2. Disposal of stocks. Any person who obtains a schedule IV registration to handle solriamfetol but who subsequently does not desire or is not able to maintain such registration must surrender all quantities of solriamfetol, or may transfer all quantities of solriamfetol to a person registered with the DEA in accordance with 21 CFR part 1317, in addition to all other applicable federal, state, local, and tribal laws.
3. Security. Solriamfetol is subject to schedule III-V security requirements and must be handled and stored in accordance with 21 CFR 1301.71-1301.93.
4. Labeling and Packaging. All labels, labeling, and packaging for commercial containers of solriamfetol must comply with 21 U.S.C. 825 and 958(e), and be in accordance with 21 CFR part 1302.
5. Inventory. Every DEA registrant who possesses any quantity of solriamfetol was required to keep an inventory of solriamfetol on hand, as of June 17, 2019, pursuant to 21 U.S.C. 827 and 958(e), and in accordance with 21 CFR 1304.03, 1304.04, and 1304.11.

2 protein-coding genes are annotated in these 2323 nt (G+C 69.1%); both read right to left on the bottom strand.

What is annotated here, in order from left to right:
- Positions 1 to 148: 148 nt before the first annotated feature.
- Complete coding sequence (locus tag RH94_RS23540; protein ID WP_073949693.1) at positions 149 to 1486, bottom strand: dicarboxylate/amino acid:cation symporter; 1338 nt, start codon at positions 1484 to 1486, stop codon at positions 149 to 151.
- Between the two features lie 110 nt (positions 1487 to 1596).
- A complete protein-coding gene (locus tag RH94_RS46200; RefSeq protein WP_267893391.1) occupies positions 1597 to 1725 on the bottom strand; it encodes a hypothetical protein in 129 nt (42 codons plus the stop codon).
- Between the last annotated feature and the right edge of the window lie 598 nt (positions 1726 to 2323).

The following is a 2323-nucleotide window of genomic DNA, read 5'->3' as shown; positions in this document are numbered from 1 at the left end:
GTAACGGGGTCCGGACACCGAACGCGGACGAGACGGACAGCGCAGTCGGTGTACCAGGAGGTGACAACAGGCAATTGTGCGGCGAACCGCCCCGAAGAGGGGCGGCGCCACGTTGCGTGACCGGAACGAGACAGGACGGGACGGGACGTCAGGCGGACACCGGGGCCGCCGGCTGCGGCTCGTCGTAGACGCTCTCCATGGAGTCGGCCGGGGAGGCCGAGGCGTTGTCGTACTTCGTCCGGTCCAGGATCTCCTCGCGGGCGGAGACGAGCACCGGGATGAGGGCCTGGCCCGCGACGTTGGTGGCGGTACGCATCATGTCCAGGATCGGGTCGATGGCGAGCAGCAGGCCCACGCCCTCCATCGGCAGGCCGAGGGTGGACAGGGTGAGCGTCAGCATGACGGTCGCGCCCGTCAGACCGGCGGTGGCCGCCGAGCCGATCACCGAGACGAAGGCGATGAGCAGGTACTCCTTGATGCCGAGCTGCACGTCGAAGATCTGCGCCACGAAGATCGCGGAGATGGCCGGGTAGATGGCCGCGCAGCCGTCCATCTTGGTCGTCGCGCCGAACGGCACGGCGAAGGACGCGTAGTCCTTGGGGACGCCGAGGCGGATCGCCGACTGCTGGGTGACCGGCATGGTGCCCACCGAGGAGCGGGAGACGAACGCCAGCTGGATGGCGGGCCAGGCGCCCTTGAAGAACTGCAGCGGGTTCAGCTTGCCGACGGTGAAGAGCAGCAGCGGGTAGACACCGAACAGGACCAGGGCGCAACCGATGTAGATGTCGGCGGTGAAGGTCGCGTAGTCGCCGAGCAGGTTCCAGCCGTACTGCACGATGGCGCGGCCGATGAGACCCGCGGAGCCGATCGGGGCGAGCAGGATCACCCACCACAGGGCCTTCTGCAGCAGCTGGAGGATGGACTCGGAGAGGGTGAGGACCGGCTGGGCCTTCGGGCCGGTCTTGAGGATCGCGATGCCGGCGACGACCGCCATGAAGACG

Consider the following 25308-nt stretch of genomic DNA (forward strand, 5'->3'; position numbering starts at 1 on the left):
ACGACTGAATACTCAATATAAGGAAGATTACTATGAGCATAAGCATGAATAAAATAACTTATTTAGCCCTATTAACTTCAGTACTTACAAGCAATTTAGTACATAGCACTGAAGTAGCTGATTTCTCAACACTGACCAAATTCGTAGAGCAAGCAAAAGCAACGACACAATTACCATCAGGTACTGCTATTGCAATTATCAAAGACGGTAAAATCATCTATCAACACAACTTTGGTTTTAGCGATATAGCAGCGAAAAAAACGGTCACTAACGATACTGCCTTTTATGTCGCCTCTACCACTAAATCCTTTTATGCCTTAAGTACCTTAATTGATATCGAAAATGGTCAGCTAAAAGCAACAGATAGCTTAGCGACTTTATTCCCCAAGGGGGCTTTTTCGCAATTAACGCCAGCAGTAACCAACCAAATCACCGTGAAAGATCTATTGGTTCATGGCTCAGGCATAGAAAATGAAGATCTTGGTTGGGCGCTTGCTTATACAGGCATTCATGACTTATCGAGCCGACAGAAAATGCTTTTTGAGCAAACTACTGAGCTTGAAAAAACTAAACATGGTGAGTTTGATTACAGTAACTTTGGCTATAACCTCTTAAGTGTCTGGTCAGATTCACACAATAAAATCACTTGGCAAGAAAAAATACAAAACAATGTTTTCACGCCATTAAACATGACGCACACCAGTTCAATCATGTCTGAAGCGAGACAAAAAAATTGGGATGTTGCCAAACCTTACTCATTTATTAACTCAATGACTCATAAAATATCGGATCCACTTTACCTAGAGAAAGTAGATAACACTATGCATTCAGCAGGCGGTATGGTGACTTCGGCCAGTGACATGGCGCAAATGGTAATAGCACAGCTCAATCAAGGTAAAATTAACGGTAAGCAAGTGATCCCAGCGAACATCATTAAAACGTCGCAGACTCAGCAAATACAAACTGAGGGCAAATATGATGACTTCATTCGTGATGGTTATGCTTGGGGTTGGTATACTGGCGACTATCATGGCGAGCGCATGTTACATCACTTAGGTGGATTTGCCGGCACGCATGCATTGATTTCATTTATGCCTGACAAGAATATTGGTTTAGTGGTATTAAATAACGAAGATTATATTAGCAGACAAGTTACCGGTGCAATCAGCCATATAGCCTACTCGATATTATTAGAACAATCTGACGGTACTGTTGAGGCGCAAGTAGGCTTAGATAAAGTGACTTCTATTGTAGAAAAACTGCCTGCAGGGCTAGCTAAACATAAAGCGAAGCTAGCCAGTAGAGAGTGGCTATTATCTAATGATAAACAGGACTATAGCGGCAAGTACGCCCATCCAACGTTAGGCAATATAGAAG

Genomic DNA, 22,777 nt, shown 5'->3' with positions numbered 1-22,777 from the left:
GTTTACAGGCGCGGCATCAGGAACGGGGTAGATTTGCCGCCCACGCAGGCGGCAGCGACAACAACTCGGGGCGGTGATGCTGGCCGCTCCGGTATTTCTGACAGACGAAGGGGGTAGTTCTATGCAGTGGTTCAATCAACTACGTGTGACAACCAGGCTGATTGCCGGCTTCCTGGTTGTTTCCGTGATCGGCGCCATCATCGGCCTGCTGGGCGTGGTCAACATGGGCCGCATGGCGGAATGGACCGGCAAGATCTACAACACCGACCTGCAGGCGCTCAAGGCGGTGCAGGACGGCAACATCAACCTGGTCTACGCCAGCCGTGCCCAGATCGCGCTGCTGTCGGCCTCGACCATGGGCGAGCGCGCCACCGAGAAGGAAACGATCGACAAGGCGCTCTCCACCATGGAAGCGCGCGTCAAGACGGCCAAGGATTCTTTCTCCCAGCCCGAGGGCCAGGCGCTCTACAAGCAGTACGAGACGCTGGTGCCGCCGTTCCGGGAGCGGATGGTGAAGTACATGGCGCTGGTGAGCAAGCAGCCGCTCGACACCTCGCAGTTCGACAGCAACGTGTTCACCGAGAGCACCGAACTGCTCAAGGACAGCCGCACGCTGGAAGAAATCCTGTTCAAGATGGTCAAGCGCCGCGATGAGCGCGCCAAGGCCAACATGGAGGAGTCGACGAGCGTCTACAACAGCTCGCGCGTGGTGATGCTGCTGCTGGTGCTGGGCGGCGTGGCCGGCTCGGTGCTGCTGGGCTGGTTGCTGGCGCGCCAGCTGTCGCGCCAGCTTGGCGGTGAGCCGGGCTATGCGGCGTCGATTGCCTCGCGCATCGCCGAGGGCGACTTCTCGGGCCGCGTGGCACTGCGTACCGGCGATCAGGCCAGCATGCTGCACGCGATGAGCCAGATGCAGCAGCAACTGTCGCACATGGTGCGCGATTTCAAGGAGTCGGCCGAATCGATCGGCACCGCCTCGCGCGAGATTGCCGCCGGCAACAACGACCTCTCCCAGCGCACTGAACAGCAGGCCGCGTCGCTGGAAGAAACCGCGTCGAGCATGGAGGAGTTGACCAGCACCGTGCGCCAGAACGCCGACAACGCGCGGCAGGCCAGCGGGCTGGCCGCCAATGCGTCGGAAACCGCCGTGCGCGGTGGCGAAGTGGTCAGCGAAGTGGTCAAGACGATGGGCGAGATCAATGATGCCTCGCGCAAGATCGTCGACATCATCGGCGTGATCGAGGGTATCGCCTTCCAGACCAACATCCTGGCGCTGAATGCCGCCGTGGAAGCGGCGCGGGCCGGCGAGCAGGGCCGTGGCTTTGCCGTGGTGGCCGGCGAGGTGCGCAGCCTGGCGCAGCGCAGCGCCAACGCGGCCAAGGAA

6. Records and Reports. DEA registrants must maintain records and submit reports for solriamfetol, or products containing solriamfetol, pursuant to 21 U.S.C. 827 and 958(e), and in accordance with 21 CFR parts 1304, 1312, and 1317.
7. Prescriptions. All prescriptions for solriamfetol or products containing solriamfetol must comply with 21 U.S.C. 829, and be issued in accordance with 21 CFR parts 1306 and 1311, subpart C.
8. Manufacturing and Distributing. In addition to the general requirements of the CSA and DEA regulations that are applicable to manufacturers and distributors of schedule IV controlled substances, such registrants should be advised that (consistent with the foregoing considerations) any manufacturing or distribution of solriamfetol may only be for the legitimate purposes consistent with the drug's labeling, or for research activities authorized by the Federal Food, Drug, and Cosmetic Act and the CSA.
9. Importation and Exportation. All importation and exportation of solriamfetol must be in compliance with 21 U.S.C. 952, 953, 957, and 958, and in accordance with 21 CFR part 1312.
10. Liability. Any activity involving solriamfetol not authorized by, or in violation of, the CSA or its implementing regulations, is unlawful, and may subject the person to administrative, civil, and/or criminal sanctions.
Administrative Procedure Act